Take Care During The Rainy Season In Kaokoland

5 Dec 2023

After suffering from a devastating drought that lasted more than a decade, the drought in large parts of Kaokoland has finally been broken.

While this is a welcome relief to the inhabitants of Kaokoland, it also present challenges to travellers heading along the C43 between Opuwo and the Epupa Falls – an area that has received heavy rains recently. At least one vehicle was swept off the causeway about 50 km north of Opuwo recently – fortunately without any fatalities.

Along the close to 180 km-long winding road between Opuwo and Epupa, travellers will have to cross numerous rivers and river washes and negotiate dips and cement causeways.  River crossings are usually indicated by road signs cautioning travellers to slow down to 30 km an hour and a causeway sign. At some of these crossings only the upright poles, minus the warning signs, should serve as a warning.

It is advisable to slow down immediately as the approach to the cement causeways is often badly corrugated. The steep approach and departure angles of the causeway should be negotiated dead slow. The causeways do not have safety barriers and if the river is flowing strongly a crossing should not be attempted. Fortunately, the level of smaller rivers and river washes drops soon, so rather wait until it is safe to cross.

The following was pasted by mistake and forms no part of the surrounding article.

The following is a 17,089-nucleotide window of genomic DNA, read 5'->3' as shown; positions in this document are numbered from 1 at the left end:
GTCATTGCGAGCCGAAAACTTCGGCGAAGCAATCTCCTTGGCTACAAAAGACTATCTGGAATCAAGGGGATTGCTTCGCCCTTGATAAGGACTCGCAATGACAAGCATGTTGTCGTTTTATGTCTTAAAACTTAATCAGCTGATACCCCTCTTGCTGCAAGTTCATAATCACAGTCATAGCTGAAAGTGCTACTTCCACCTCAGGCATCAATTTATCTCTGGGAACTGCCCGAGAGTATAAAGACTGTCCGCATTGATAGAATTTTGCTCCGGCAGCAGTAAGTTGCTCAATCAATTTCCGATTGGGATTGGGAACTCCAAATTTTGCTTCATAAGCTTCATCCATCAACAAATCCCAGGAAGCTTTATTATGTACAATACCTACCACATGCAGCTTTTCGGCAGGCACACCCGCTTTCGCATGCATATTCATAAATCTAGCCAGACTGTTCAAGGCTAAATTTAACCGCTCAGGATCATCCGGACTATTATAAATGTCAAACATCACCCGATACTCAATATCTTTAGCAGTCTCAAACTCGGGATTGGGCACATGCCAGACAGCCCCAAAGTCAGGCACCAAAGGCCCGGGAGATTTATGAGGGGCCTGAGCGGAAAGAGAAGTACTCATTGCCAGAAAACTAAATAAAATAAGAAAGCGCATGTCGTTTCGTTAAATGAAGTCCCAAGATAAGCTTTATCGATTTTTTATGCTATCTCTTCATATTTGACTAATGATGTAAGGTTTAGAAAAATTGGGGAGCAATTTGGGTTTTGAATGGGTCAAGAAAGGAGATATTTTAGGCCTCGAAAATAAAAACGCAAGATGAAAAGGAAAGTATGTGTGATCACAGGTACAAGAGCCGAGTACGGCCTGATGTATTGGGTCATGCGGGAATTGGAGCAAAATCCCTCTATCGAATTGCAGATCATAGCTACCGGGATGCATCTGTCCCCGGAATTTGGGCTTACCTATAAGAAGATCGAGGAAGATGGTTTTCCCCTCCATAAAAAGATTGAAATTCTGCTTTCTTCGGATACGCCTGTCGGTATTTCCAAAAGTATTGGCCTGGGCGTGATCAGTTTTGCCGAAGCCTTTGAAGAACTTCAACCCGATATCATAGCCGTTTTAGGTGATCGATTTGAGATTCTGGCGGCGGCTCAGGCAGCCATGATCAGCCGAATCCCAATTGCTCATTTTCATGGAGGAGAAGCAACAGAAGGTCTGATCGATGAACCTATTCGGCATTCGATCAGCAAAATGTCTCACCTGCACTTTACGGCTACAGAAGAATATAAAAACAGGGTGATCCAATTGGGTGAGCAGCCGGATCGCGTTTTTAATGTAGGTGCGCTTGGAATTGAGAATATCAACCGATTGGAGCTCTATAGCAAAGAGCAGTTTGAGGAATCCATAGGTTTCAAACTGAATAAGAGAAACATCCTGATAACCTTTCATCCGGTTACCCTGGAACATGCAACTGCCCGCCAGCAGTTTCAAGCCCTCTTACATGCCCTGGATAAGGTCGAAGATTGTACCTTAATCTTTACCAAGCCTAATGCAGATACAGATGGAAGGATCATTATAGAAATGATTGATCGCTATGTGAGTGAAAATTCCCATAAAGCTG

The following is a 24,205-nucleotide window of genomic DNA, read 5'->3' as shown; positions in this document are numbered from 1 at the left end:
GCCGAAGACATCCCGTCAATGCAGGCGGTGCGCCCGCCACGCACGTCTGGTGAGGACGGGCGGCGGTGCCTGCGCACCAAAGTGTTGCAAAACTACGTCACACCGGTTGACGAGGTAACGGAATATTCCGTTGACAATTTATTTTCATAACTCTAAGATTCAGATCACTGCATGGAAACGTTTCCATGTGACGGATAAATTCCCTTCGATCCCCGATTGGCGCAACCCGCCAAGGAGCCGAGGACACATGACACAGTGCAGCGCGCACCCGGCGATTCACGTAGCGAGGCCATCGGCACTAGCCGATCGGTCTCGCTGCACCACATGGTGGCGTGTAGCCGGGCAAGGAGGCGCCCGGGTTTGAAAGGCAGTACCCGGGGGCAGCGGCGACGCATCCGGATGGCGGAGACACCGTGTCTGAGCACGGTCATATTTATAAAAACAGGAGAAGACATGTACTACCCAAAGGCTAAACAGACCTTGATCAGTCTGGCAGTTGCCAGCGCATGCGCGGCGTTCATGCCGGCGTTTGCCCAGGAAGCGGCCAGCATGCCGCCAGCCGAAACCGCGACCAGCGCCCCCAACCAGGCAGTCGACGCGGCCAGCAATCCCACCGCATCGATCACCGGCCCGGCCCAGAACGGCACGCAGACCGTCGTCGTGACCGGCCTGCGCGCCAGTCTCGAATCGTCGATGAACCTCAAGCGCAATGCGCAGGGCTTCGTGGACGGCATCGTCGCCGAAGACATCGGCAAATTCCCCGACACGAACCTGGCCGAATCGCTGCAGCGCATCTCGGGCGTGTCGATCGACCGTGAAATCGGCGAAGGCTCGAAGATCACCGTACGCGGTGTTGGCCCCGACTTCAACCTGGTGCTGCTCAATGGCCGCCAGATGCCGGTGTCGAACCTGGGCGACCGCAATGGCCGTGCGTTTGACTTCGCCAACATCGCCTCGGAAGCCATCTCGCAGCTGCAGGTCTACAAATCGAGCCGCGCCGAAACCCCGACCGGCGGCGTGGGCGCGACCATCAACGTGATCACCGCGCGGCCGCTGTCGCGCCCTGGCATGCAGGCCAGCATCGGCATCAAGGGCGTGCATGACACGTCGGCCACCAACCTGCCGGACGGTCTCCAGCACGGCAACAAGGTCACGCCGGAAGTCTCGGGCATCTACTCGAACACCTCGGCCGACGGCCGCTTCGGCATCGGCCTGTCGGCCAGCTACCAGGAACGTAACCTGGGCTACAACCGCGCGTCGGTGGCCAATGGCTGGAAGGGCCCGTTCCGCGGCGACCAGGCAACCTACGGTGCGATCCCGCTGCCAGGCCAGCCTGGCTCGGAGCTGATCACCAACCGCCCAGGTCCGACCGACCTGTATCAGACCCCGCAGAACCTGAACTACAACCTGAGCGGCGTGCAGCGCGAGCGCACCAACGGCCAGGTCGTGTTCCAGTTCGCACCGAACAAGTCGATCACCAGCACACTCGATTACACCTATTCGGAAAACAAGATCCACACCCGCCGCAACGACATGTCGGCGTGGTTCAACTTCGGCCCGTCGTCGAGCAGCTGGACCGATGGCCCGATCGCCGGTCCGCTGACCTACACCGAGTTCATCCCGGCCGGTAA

When arriving at a river that is flowing, stop and, if need be, walk through the river as the vehicle could get snarled up with submerged tree stumps, rocks or banks of soil. Namibia’s ephemeral rivers are notorious for flash floods, so do not attempt a crossing if the river is flowing strongly or the level is rising noticeably. Occasionally, you might encounter a local driver that will know if the river is passable and where to cross.

After heavy rains, travellers will also have to deal with washed out roads. It is usually best to drive where the streams begin to cross the road, but caution and a slow speed are, once again, advised.

During the rainy season, which usually peaks in February, it is inadvisable to camp in riverbeds – even if there is no sign of rain. Heavy rain many kilometres further upstream can turn a dry riverbed into a raging torrent with little or no warning whatsoever.

So, if you happen to be travelling to Epupa Falls after or during heavy rains, take care. Enjoy the experience and do not take any unnecessary risks – help could be many hours away if you run into trouble.

Willie Olivier

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